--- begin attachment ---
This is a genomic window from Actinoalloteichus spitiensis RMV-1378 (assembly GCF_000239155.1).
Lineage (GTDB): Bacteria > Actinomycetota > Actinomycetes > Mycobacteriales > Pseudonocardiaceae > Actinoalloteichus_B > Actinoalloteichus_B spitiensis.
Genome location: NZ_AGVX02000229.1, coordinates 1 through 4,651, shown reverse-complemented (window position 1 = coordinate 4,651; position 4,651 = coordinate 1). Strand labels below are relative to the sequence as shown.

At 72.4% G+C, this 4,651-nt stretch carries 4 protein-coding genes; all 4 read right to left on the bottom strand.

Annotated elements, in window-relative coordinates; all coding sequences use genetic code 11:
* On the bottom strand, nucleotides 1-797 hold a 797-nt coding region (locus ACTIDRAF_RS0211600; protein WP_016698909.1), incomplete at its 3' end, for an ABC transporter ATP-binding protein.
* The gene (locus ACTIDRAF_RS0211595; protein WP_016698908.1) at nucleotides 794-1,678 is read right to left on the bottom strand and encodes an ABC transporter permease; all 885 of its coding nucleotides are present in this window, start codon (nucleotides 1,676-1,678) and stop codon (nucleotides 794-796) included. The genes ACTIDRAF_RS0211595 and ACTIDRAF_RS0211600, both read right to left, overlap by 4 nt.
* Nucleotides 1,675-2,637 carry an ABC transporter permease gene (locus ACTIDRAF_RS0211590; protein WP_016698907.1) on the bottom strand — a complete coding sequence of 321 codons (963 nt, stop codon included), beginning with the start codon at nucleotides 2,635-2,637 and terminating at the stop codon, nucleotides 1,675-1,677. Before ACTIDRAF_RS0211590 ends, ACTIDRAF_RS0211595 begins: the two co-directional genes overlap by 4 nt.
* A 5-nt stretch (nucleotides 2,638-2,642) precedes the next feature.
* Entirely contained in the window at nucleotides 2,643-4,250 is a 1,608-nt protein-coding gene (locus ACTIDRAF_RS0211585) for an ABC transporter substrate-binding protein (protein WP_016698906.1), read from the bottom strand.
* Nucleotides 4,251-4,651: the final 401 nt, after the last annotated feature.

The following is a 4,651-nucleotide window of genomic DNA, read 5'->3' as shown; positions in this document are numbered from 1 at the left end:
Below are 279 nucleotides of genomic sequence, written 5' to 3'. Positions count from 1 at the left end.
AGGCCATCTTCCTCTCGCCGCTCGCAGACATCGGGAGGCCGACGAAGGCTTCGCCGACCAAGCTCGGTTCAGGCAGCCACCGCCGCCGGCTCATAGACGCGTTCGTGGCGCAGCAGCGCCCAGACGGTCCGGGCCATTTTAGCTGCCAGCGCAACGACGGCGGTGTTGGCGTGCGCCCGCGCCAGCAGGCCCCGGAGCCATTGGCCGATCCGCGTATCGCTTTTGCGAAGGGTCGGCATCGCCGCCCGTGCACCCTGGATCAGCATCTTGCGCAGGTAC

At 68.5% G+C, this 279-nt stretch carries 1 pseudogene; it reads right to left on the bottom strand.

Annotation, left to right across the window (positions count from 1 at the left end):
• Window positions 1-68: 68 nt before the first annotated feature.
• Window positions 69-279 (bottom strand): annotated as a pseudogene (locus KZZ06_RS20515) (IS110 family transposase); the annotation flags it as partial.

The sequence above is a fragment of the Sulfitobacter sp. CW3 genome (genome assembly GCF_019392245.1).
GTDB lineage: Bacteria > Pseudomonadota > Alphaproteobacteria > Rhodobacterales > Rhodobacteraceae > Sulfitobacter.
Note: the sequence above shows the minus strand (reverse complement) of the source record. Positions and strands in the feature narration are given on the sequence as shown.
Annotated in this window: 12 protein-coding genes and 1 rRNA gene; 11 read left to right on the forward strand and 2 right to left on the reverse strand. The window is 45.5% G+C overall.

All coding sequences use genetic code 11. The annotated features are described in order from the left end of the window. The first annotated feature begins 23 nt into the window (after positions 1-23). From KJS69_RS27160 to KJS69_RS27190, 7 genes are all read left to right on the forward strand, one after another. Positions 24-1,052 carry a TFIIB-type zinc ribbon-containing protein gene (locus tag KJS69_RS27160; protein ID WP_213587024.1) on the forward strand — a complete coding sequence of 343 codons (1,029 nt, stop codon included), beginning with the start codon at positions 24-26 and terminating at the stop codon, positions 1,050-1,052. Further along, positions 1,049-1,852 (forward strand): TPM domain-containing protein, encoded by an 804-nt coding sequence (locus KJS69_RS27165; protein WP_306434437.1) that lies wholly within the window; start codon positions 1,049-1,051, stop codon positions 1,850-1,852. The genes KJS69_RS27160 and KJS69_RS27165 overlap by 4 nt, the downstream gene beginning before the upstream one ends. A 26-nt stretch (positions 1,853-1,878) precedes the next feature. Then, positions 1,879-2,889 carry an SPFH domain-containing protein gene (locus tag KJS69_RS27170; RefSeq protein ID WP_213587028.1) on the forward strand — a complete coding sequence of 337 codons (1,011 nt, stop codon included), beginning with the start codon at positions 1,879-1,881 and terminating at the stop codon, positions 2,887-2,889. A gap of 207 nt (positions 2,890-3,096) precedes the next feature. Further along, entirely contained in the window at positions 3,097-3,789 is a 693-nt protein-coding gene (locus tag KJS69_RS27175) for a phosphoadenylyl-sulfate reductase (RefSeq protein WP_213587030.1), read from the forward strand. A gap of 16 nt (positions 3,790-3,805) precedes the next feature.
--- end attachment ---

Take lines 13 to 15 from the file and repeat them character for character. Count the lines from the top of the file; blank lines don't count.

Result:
Below are 279 nucleotides of genomic sequence, written 5' to 3'. Positions count from 1 at the left end.
AGGCCATCTTCCTCTCGCCGCTCGCAGACATCGGGAGGCCGACGAAGGCTTCGCCGACCAAGCTCGGTTCAGGCAGCCACCGCCGCCGGCTCATAGACGCGTTCGTGGCGCAGCAGCGCCCAGACGGTCCGGGCCATTTTAGCTGCCAGCGCAACGACGGCGGTGTTGGCGTGCGCCCGCGCCAGCAGGCCCCGGAGCCATTGGCCGATCCGCGTATCGCTTTTGCGAAGGGTCGGCATCGCCGCCCGTGCACCCTGGATCAGCATCTTGCGCAGGTAC

At 68.5% G+C, this 279-nt stretch carries 1 pseudogene; it reads right to left on the bottom strand.